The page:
In the last two weeks I have taken part, in a group of four in an earth summit simulation workshop. The country we were allocated was Ethiopia, a developing, under nourished African nation. The given proposal was:
Carbon emissions to be neutral by 2100.
The research stage gave us the opportunity to gain a concise and in-depth knowledge base for our respective country.
This was an enlightening experience and shed light on the current state of Ethiopia’s climate both in an Economic and environmental sense. Ethiopia is a developing country that is suffering severely due to climate change. Agricultural production remains the main source of income for most rural communities in the region (Bryan Et Al, 2009), an industry in which climatic conditions are imperative, especially with the relatively undeveloped farming style of Ethiopia, due to the relative lack of industrialisation. Adaptation of the agricultural sector is crucial to protect the livelihoods of the poor and to ensure food security (Bryan Et Al, 2009).
Over the last decades, Ethiopia has experienced climatic changes. Average temperature has increased markedly, with 0.2°C13 to 0.28°C14 per decade over the last 40-50 years. It has been most extreme in already dry and hot areas of the country, most notably in the north and east, and in the July-September season (Oxfam, 2010).
Climate change poses a huge challenge to Ethiopia and its people. The country is faced with increasingly unpredictable rains, and sometimes the complete failure of seasonal rains – problems which are linked to climate change (Oxfam, 2010). The main barriers include lack of information on adaptation methods and financial constraints (Deressa, 2009).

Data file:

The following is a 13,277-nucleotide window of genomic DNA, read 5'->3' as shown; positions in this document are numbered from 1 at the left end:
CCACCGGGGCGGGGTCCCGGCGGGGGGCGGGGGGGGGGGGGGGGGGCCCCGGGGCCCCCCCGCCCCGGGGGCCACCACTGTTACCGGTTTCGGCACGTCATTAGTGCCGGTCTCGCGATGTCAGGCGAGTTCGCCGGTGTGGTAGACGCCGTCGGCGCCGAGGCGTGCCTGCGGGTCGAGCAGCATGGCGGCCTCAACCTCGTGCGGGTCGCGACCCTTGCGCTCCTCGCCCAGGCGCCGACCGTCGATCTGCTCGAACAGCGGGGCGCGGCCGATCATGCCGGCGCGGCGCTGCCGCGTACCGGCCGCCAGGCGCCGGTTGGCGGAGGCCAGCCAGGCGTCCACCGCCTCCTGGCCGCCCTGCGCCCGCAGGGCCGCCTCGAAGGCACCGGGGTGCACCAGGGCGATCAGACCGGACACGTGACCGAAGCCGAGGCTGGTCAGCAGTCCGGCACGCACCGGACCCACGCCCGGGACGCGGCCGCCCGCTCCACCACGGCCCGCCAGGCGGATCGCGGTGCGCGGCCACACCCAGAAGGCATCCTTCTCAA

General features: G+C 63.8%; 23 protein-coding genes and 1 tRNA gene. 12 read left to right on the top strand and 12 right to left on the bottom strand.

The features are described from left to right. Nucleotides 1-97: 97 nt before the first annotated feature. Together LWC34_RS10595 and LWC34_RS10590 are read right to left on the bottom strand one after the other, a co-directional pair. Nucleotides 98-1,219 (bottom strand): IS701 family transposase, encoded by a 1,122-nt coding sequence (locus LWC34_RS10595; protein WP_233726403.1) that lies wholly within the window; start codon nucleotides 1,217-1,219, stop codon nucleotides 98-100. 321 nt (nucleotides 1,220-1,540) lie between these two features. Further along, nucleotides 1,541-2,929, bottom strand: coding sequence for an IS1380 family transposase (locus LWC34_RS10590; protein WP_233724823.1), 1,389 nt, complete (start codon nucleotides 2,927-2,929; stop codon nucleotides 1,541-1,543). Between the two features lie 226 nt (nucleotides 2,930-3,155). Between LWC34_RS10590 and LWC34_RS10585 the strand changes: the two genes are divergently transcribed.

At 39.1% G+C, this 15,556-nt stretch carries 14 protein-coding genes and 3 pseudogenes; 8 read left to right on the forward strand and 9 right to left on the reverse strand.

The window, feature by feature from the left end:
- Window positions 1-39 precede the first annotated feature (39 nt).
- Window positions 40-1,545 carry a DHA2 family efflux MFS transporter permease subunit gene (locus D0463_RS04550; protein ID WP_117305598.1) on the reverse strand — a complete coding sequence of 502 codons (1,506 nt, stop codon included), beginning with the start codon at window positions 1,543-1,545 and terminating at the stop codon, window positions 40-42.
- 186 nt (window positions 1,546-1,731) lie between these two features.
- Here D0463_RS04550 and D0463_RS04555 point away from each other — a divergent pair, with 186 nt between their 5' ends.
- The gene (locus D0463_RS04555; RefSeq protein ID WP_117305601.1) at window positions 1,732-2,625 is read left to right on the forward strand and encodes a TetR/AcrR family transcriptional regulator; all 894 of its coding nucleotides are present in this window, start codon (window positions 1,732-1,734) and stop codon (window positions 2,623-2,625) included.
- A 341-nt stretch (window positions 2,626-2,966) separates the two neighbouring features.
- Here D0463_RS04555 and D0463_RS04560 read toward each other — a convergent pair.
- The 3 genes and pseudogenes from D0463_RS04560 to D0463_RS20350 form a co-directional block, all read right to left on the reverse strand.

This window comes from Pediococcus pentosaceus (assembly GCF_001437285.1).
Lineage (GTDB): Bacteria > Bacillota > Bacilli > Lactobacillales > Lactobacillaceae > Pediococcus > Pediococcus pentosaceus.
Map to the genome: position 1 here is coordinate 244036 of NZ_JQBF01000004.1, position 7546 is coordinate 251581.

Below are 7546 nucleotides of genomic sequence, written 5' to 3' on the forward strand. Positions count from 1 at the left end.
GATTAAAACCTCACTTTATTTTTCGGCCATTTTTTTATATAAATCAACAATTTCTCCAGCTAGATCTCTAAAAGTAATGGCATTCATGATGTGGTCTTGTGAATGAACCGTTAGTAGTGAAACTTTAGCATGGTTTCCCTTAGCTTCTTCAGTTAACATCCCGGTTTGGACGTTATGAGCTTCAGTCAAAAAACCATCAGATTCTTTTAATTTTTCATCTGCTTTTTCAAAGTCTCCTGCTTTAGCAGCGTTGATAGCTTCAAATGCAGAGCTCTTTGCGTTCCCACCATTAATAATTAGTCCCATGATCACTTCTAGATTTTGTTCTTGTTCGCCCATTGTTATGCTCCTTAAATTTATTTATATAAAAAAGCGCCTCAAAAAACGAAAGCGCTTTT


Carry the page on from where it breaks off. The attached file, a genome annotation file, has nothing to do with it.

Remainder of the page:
As a result of the information found though research we decided that as representatives of Ethiopia we would vote yes for this proposal, we felt that it was the obvious decision for a country that is suffering the brunt of climate change.
The second stage was the pitch; this was to work within our group to design a presentation to provide context for our decision. Our presentation was and concise compact verbal presentation, summarising the hardest hitting impacts of the current Ethiopian climate alongside a brief background of Ethiopia as a country.
And finally the discussion, this was the most interesting aspect of the process, we were given the opportunity to pose a question to another country and have a discussion, the American group were representing ‘Trump’s America’, and as expected some of their input was fairly closed minded and US centric, they were reluctant to reduce America’s emissions as it would impact the development of Americas economy. We (Ethiopia) posed the question ‘by dispelling this concept do you agree you are dispelling the notion that we are all one community and we all live on this earth’ to with America replied… ‘I’m pretty sure we know where we live, we live in America’, in this scenario they were fanning the fire of the stereotype of a closed minded America.
Bryan Et Al, E. (2009). Adaptation to climate change in Ethiopia and South Africa: options and constraints. Environmental Science & Policy, 413-426.
Deressa, T. t. (2009). Determinants of farmers’ choice of adaptation methods to climate change in the Nile Basin of Ethiopia. Global Environmental Change, 248-255.
Oxfam. (2010). The Rain Doesn’t Come on Time Anymore – poverty, venerability and climate variability in Ethiopia. London: Oxfam International.